I read an essay by Ayn Rand that argued that today’s modern society has descended ever and ever to a lower rung of hell. Let’s suppose that she’s right. Let’s supposed that modernity, in conquering the material world has vanquished the spiritual, leaving us with a vapid, soul-less existence.

But my question is, what is this Hell she envisions? Can she describe it for me? Can she define it? Shouldn’t the misery of Hell be palpable to everyone if it is an objective Hell? Philosophically, is it really Hell if no one realizes it? Or is her version of Hell purely personal and subjective- for whatever sick reason, you’ve been placed in a Hell where everyone but you is satisfied with this world. But even then, it’s not just you, because you find that there are others who agree you live in a spiritual Hell, so you have companionship and camaraderie, making it something more than a subjective Hell (you now have the shared perception of this spiritual waste land) but less acute (you have the solace of like-minded company to sustain each other). So I’m not sure how, or what it is, that defines this Hell she imagines society is living in.

Maybe it’s more nuanced, and are we closing in on some hell- like state; sliding down some slippery slope. But when will that day take place when we reach that final rung down the evolutionary ladder, resulting in an apocalypse (whether humanistic or religious- after all, that is what Rand is describing- an apocalypse when all of the shortcomings of man’s abilities finally result in his spiritual death)? And what will happen when we get to that point? And, to be sure, we are not talking about a physical Armageddon- this is a spiritual one, so vast, so permeable in its effect that we could live like animals, immortality bestowed by unwitting and unreasoned scientists, devoid of meaning.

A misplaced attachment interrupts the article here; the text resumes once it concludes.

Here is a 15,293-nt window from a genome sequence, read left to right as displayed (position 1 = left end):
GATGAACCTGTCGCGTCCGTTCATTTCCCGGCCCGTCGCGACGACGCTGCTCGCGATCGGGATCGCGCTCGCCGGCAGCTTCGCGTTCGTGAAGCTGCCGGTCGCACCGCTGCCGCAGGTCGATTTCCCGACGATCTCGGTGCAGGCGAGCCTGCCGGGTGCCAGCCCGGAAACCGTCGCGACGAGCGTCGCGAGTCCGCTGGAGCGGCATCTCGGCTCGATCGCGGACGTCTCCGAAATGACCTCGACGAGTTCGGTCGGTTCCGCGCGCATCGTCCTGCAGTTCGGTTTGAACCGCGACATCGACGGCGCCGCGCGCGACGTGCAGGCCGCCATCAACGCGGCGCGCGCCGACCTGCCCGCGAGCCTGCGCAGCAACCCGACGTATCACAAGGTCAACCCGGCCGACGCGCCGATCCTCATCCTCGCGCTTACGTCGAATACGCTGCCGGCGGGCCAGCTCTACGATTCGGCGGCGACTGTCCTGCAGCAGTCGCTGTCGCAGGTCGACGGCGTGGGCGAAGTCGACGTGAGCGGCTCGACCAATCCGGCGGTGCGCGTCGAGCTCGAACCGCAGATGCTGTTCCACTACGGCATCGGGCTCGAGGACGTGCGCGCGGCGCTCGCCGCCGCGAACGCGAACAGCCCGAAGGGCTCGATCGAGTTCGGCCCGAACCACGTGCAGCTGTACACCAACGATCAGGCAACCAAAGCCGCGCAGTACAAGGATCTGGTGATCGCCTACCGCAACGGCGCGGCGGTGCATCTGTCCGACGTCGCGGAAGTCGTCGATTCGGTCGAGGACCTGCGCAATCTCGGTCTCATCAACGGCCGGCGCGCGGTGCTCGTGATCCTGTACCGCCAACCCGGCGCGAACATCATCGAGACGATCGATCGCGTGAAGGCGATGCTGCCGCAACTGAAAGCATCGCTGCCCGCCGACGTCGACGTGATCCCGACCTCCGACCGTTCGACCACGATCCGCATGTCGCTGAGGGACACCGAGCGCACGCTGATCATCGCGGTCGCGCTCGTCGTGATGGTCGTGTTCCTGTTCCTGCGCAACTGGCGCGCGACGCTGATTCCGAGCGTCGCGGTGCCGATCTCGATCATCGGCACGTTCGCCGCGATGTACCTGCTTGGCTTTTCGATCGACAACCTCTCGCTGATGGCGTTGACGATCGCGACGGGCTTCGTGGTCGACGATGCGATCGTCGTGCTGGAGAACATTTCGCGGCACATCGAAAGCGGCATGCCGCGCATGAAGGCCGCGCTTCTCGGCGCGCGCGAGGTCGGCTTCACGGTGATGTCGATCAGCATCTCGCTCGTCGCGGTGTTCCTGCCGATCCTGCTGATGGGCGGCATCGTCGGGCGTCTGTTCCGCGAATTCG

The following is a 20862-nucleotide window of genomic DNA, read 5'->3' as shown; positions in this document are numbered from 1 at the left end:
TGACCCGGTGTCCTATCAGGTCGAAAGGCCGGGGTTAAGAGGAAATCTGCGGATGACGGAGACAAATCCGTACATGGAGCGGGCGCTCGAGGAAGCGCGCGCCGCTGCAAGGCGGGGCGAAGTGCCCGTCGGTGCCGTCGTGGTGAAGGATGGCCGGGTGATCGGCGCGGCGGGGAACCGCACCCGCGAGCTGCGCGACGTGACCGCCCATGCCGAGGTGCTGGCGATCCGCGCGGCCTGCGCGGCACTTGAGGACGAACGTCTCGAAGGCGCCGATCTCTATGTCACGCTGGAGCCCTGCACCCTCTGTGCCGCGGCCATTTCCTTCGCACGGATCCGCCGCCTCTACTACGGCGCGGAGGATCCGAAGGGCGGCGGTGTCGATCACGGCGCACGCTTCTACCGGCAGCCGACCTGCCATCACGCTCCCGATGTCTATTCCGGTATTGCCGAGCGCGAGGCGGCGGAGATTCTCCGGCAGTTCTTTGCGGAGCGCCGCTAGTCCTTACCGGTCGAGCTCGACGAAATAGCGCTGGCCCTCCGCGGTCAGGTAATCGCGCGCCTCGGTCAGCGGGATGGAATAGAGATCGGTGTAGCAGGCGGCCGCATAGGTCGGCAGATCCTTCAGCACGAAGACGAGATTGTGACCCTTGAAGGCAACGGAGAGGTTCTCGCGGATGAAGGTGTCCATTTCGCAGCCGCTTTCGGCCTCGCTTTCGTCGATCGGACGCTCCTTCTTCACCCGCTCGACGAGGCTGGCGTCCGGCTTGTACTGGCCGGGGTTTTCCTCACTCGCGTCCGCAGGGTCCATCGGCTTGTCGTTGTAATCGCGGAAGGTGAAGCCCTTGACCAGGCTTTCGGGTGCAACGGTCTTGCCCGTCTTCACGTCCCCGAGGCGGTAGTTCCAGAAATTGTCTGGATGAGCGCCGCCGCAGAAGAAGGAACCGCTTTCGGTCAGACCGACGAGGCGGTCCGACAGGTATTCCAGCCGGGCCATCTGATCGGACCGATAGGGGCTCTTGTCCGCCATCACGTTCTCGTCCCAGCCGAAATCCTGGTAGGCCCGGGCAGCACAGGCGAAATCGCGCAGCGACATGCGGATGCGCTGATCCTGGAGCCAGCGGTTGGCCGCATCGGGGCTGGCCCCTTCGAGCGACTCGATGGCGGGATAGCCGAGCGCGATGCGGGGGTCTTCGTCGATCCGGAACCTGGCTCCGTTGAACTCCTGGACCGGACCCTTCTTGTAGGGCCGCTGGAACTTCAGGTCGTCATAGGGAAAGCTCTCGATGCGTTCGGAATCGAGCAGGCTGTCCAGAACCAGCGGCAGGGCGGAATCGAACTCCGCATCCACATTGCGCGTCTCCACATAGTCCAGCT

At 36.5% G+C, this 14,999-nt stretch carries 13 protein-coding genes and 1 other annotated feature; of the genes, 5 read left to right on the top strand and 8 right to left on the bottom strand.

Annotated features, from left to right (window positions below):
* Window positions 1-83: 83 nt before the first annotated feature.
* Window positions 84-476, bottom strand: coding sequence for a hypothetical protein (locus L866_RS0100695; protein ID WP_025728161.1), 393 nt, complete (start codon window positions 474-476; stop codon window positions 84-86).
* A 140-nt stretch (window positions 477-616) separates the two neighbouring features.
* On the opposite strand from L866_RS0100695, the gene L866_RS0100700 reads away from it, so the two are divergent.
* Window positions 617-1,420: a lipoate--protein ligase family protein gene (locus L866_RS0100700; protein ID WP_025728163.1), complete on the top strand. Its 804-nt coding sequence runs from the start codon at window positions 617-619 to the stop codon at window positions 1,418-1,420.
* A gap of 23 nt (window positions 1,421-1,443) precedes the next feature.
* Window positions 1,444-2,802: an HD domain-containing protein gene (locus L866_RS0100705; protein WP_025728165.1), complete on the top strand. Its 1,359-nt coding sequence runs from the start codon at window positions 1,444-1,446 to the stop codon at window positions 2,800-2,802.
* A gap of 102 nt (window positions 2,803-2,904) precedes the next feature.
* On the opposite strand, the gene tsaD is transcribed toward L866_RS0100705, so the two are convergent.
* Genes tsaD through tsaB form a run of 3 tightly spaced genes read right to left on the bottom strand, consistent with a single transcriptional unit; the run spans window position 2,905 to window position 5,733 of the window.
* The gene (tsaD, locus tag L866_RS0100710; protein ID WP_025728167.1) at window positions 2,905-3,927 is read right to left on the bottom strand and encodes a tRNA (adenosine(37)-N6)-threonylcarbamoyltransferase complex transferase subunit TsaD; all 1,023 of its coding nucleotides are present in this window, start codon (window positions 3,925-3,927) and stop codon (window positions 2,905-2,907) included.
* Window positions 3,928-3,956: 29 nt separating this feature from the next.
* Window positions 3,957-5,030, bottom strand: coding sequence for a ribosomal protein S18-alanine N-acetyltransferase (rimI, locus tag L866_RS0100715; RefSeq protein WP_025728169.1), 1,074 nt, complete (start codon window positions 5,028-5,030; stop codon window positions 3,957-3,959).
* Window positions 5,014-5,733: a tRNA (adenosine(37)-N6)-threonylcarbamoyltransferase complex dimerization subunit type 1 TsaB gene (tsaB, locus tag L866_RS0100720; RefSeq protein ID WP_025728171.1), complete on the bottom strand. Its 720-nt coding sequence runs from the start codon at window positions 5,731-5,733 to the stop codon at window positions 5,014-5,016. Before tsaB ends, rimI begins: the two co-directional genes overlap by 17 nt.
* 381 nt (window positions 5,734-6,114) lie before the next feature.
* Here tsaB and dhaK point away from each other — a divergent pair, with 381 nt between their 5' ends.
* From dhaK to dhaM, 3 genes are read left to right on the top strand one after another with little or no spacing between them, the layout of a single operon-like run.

Everyone loves to remind us that man does not live on bread alone and I agree that is likely true. But it is certainly true that man does, at a very meaningful level, live on bread. And this current version of mankind, this “hell” certainly provides the value of that bread to us, both literally and figuratively. We are well fed in this country, more so than at any other time in history. We are clothed, educated, provided for both technologically and medically. We have made amazing inroads into human psychology and physiology so that people can gain awareness and insight into their own physical and mental health. The insane are often allowed to live out sane lives and the crippled and infirm are afforded greater degrees of self- sufficiency than ever before. We have codes of conduct, laws that govern our actions. We have a modern notion of civil rights that curb our ancient instinct to enslave others different from us. We can pursue careers in just about any avenue we choose regardless of race or gender and can cultivate hobbies that no one ever had time to enjoy before. And, even if I were to concede that these things are temporal and imperfect, it does not make them untrue- it doesn’t eradicate their existence.  We certainly could lose these things, or become overly attached to them in our reckless pursuit. But that is my point- we have many things to loose- things that even Rand would concede have value- which we do not want to lose. And what kind definition of hell is that, where you care for and protect so many things in a world that has, according to Rand, descended to a “lower and ever lower rung of hell.”